Ophiuchus is a typical star-forming region located near the solar system; right next-door to it is a cluster rich in massive stars. Giant stars are short-lived compared to the extensive life of the sun: a star 8 times as massive as our own will live for only 40 million years, compared to the sun's 10-billion-year lifetime. This mortality makes them bad neighbors, as they can heat up gas in nearby planet-forming regions, destroying planetary cores and disks in the process. But giant stars balance this planetary interference by sharing a ready supply of aluminum-26 when they explode, material that can aid in the formation of planets.

Related: Secrets of planet birth revealed in amazing ALMA radio telescope images

By studying Ophiuchus and its neighboring massive stars in multiple wavelengths, Forbes and his colleagues determined that the disks that would eventually form newborn stars in Ophiuchus would most likely be inundated with aluminum-26 from their dying neighbors. Because Ophiuchus is a typical star-forming region, with nothing that marks it as significantly different from most, this suggests that most stars, our sun included, receive a flood of aluminum-26 from their neighbors before they are born.

The team also looked for Wolf-Rayet stars, which are more than 20 times as massive as the sun and have also been considered as potential donors of aluminum-26. Wolf-Rayet stars produce extremely strong winds, especially as they near the end of their lifetimes. These winds strip the stars of their surface material, which includes aluminum-26, and blow it into the neighborhood. According to Forbes, it is possible for a single Wolf-Rayet star to produce enough aluminum to account for the material found in the early solar system.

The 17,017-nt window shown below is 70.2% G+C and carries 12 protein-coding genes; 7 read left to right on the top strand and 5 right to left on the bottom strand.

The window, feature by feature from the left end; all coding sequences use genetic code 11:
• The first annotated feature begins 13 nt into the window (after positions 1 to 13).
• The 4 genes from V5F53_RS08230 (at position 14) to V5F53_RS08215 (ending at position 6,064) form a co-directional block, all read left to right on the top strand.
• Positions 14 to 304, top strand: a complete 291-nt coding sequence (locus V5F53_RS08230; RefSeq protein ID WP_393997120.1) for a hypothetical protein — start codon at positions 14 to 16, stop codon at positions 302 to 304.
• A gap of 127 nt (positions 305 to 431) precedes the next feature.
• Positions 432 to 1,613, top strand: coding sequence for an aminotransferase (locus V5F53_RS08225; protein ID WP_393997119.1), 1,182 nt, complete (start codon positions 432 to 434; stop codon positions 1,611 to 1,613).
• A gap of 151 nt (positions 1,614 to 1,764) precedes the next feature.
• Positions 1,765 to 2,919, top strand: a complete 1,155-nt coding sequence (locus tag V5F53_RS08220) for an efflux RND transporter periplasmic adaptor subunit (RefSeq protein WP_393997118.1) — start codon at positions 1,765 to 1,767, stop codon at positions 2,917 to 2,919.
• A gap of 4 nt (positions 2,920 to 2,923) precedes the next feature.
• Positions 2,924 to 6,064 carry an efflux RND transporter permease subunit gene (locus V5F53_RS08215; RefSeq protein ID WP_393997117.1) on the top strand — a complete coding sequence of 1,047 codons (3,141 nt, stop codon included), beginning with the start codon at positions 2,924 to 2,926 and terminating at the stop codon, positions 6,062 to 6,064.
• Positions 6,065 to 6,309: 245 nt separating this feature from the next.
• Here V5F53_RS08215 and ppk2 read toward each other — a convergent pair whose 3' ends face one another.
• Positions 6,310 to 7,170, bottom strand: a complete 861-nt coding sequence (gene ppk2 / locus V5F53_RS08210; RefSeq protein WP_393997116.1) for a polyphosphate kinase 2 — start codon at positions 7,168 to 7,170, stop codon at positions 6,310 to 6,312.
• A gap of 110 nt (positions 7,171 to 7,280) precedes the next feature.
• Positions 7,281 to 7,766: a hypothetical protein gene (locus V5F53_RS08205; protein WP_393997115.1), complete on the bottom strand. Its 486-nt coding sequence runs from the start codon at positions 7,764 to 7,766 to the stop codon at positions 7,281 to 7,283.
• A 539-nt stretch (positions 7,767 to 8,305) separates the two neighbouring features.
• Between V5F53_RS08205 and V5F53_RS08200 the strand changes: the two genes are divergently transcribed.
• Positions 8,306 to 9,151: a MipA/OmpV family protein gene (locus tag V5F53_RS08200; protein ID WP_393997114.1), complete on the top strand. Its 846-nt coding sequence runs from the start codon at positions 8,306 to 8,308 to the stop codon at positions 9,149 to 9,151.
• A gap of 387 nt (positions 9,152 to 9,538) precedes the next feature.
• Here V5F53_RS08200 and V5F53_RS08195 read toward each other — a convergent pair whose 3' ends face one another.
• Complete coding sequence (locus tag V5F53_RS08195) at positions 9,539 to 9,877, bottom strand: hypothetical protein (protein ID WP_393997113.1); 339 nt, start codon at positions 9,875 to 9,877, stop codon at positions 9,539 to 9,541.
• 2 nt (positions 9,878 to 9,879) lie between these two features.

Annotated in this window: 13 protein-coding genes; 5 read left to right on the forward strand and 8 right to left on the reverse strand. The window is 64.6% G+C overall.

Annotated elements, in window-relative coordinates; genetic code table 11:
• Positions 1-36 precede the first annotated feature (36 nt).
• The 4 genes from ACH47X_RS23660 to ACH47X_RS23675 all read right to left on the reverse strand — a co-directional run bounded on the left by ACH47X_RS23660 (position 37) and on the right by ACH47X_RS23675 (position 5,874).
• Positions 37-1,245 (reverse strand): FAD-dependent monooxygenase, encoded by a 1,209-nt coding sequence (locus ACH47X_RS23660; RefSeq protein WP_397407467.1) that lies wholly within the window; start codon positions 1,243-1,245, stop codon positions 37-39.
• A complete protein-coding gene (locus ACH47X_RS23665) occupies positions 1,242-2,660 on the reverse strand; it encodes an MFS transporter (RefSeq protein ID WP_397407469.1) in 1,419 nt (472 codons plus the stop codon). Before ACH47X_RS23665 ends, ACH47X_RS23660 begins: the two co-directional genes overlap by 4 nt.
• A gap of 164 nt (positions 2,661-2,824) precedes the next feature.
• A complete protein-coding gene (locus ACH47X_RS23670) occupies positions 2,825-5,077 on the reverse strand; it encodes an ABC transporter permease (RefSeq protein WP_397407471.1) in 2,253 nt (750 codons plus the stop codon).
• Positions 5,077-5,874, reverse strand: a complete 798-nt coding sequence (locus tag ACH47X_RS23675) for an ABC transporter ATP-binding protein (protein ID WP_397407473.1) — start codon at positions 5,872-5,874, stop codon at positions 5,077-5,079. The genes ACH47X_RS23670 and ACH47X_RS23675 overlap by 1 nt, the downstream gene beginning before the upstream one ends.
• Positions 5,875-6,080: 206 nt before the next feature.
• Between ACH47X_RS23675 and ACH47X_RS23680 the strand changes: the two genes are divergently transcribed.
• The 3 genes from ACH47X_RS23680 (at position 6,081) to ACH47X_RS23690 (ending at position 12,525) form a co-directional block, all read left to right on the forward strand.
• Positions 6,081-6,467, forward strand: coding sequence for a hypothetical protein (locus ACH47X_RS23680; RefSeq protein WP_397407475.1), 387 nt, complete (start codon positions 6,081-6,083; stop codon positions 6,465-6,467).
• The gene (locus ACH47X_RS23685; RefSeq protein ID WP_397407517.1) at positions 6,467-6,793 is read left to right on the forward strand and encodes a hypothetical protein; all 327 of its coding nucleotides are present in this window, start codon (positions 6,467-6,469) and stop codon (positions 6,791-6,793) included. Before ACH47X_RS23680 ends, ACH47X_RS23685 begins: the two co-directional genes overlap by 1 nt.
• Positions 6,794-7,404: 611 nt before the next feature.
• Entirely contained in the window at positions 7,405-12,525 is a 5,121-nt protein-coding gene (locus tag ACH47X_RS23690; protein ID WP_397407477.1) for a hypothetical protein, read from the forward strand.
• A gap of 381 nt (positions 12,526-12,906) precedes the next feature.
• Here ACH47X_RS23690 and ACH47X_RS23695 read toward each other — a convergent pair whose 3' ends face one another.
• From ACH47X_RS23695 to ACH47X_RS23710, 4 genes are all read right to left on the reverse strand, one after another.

When they studied the star-forming region of Ophiuchus, however, the team found no Wolf-Rayet stars to seed aluminum to its neighbors. "One could have died in the past million years but compared to a handful of supernovas going off in that time, it's just less likely," Forbes said.

The new research has important implications for understanding the early solar system.

"The finding that aluminum-26 is going to be readily available to some forming planetary systems is very exciting," Fred Ciesla, a planetary scientist at the University of Chicago, told Space.com by email. Ciesla, who was not part of the new research, studies early solar system formation and how CAIs contributed.

"Given the many roles that aluminum-26 played in the formation of our solar system, this means those same processes may have operated in other planetary systems," Ciesla said.

Reheating the disk 

The explanation of aluminum-26's arrival from multiple stellar deaths doesn't come without its challenges. In order to match observations from meteorites, scientists need to not only address the quantity of aluminum, but also to explain a so-called "global reset" of the aluminum in the stellar disk to synchronize their radiogenic clocks to give them the same apparent formation period. Such a reset would require a global heating event that would vaporize all of the solids in the solar system.